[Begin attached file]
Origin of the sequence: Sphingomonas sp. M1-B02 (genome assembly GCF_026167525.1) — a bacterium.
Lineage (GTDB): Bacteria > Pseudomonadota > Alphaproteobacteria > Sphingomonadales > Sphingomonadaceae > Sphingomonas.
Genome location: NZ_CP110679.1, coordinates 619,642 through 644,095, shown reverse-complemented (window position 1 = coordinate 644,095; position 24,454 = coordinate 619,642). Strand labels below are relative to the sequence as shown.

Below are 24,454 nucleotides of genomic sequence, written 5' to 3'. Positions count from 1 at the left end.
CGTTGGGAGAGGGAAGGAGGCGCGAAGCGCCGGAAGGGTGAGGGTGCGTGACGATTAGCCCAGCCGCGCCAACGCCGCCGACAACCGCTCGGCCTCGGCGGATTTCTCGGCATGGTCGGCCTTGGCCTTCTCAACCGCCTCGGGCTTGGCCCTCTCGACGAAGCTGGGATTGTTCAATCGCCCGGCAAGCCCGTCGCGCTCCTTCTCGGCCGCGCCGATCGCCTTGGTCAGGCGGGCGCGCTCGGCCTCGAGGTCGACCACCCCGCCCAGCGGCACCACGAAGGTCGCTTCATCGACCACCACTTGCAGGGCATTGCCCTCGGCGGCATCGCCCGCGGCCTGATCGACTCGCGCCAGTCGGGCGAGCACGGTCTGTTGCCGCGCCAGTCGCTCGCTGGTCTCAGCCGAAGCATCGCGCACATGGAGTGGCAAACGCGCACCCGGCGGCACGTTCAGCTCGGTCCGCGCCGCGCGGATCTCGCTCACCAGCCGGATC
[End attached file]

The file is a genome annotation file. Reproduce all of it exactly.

Origin of the sequence: Sphingomonas sp. M1-B02 (genome assembly GCF_026167525.1) — a bacterium.
Lineage (GTDB): Bacteria > Pseudomonadota > Alphaproteobacteria > Sphingomonadales > Sphingomonadaceae > Sphingomonas.
Genome location: NZ_CP110679.1, coordinates 619,642 through 644,095, shown reverse-complemented (window position 1 = coordinate 644,095; position 24,454 = coordinate 619,642). Strand labels below are relative to the sequence as shown.

Below are 24,454 nucleotides of genomic sequence, written 5' to 3'. Positions count from 1 at the left end.
CGTTGGGAGAGGGAAGGAGGCGCGAAGCGCCGGAAGGGTGAGGGTGCGTGACGATTAGCCCAGCCGCGCCAACGCCGCCGACAACCGCTCGGCCTCGGCGGATTTCTCGGCATGGTCGGCCTTGGCCTTCTCAACCGCCTCGGGCTTGGCCCTCTCGACGAAGCTGGGATTGTTCAATCGCCCGGCAAGCCCGTCGCGCTCCTTCTCGGCCGCGCCGATCGCCTTGGTCAGGCGGGCGCGCTCGGCCTCGAGGTCGACCACCCCGCCCAGCGGCACCACGAAGGTCGCTTCATCGACCACCACTTGCAGGGCATTGCCCTCGGCGGCATCGCCCGCGGCCTGATCGACTCGCGCCAGTCGGGCGAGCACGGTCTGTTGCCGCGCCAGTCGCTCGCTGGTCTCAGCCGAAGCATCGCGCACATGGAGTGGCAAACGCGCACCCGGCGGCACGTTCAGCTCGGTCCGCGCCGCGCGGATCTCGCTCACCAGCCGGATC